WHY IT’S ON THE BORDERLINE: To compile a list of the weirdest movies ever made, one would be hard-pressed not to include Cronenberg’s entire oeuvre.  Here, the director eschews the “body horror” that encompassed much of his earlier films and focuses solely on the deterioration of the mind.  While this can be just as grotesque as horrors of the flesh, the journey can get so convoluted at times that the weirdness teeters on a fulcrum.  Eventually, the confusion weighs too heavy and topples the weirdness into mere befuddlement.

COMMENTS: A cinematic pet peeve of mine was surely tested with this movie.  Being American, I shouldn’t have to struggle listening to an English film (i.e., UK-Great Britain).  We speak the same tongue, albeit with some slight variances in words and phrases.  The cockney accents in this film can get so thick at times I considered reaching for the subtitle button on the remote.  To make matters worse, the film focuses on the character of Spider (Fiennes) who mumbles and spews gibberish as a means of communication.  Actually, most of his conversations are only with himself.  I loathe having to toggle the volume levels up and down.  I had to do this for the duration of the film.  Aside from this aggravation, Spider is not a bad film; nor is it a great one.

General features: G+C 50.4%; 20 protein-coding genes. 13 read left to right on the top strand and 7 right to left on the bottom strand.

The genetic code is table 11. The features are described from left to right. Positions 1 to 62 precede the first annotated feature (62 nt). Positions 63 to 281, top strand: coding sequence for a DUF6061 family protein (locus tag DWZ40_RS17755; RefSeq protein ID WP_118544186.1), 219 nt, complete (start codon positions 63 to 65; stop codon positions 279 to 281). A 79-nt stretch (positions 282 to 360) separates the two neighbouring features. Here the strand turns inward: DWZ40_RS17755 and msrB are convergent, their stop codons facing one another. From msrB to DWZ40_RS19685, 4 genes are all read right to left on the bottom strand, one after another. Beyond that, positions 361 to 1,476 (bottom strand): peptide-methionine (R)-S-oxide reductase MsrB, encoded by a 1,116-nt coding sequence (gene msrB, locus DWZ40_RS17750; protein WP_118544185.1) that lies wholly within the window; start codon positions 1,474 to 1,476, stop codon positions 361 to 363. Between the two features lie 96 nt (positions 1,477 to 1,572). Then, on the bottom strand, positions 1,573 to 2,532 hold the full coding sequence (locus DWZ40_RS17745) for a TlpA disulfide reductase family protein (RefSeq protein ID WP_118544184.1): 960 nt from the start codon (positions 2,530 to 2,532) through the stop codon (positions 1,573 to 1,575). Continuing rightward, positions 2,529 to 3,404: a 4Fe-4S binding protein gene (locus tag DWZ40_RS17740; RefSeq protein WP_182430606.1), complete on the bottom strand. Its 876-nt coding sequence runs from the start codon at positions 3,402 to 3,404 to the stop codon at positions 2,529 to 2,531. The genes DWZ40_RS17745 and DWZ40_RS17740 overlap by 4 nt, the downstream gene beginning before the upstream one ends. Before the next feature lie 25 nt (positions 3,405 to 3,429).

I loved the approach taken in the opening credits.  Various textiles and walls are displayed artistically with corrosion and chipped paint, each frame containing a pattern or form that is open to interpretation.  It is set up to resemble Rorschach inkblot tests used in the psychiatric field (I must be going mad myself because all I see in them are cool looking demons).  These opening credits are effective because they prepare the viewer for a movie that deals with an imbalanced mind.  What we perceive to be truth is certainly going to be skewed from the perspective of a protagonist with warped sensibilities.

Spider enters the picture slowly, exiting a train and returning onto the streets of  London.  Continue reading BORDERLINE WEIRD: SPIDER (2002)